- A new wristband aims to protect young people against drink spiking
- Sip Safe can detect drugs by simply placing a drop of your drink onto the band
- The accessory will be rolled out at student and youth events throughout the year
A new accessory aimed at protecting young people against drink spiking has launched.
Sip Safe wristbands can detect drugs by simply placing a drop of your drink onto the band itself.
Designed for widespread use across festivals, events, bars, nightclubs and other venues where patrons are already accustomed to using wristbands, Sip Safe was launched by Y&R Melbourne on campus at Monash University.
The product was first trialled during Schoolies in late 2017 and will now be rolled out at a variety of student and youth events throughout the year.
Sip Safe wristbands (pictured) can detect drugs by simply placing a drop of your drink onto the band itself
The wristband also acts as a deterrent for would-be drink spikers.
‘Sip Safe has the potential to provide users with an easy way to determine if their drink has been spiked with two of the most common drugs used in drink spiking,’ says Trisha Prpich, Director at Monash residential services.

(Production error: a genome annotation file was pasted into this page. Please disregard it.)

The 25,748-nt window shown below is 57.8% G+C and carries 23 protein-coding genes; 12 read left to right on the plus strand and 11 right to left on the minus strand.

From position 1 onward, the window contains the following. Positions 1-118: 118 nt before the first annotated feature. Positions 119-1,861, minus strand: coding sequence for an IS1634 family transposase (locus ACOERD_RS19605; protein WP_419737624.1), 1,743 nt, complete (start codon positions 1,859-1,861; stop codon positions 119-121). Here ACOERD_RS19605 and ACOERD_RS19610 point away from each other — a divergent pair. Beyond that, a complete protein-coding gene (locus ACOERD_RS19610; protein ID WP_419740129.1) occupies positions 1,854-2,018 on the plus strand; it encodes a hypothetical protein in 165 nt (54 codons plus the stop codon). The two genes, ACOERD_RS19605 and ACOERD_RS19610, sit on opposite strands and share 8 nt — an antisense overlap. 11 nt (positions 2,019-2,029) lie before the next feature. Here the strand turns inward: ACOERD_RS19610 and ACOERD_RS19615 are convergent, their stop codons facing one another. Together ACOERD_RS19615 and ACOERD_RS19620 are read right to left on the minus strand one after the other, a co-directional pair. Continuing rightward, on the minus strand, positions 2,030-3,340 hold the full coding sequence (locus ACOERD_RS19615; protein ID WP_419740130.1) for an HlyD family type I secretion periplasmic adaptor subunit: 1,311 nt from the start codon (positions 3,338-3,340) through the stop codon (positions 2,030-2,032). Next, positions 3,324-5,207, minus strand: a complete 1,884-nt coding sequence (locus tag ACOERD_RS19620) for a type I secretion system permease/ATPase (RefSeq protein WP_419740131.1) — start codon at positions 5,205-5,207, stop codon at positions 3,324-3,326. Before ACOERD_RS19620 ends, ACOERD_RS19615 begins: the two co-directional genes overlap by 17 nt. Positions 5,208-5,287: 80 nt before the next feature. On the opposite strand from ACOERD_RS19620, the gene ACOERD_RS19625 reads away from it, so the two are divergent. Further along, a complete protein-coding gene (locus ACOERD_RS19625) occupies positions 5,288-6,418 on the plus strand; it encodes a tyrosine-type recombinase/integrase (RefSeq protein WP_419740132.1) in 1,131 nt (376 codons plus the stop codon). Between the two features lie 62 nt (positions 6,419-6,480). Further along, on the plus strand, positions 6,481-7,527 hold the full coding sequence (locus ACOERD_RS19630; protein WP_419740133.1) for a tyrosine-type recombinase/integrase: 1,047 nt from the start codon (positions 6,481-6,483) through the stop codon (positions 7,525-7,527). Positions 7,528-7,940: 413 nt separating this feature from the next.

‘Monash is invested in the safety and wellbeing of our students.
The wristbands have been designed for widespread use across festivals, events, bars, nightclubs
‘We want to make sure our community is safe and well informed, and that includes encouraging everyone to drink responsibly.’
The wristband also acts as a deterrent for would-be drink spikers (stock image)
Jake Barrow, executive creative director, of Y&R Melbourne, says launching the wristbands is a step forward in reducing drink spiking.
‘It represents a milestone in the effective harm reduction and education of drink spiking.
‘We hope the initiative goes on to make a difference throughout the broader community.’
Drink spiking is illegal in Australia and penalties include fines and imprisonment ranging from two years to 25 years.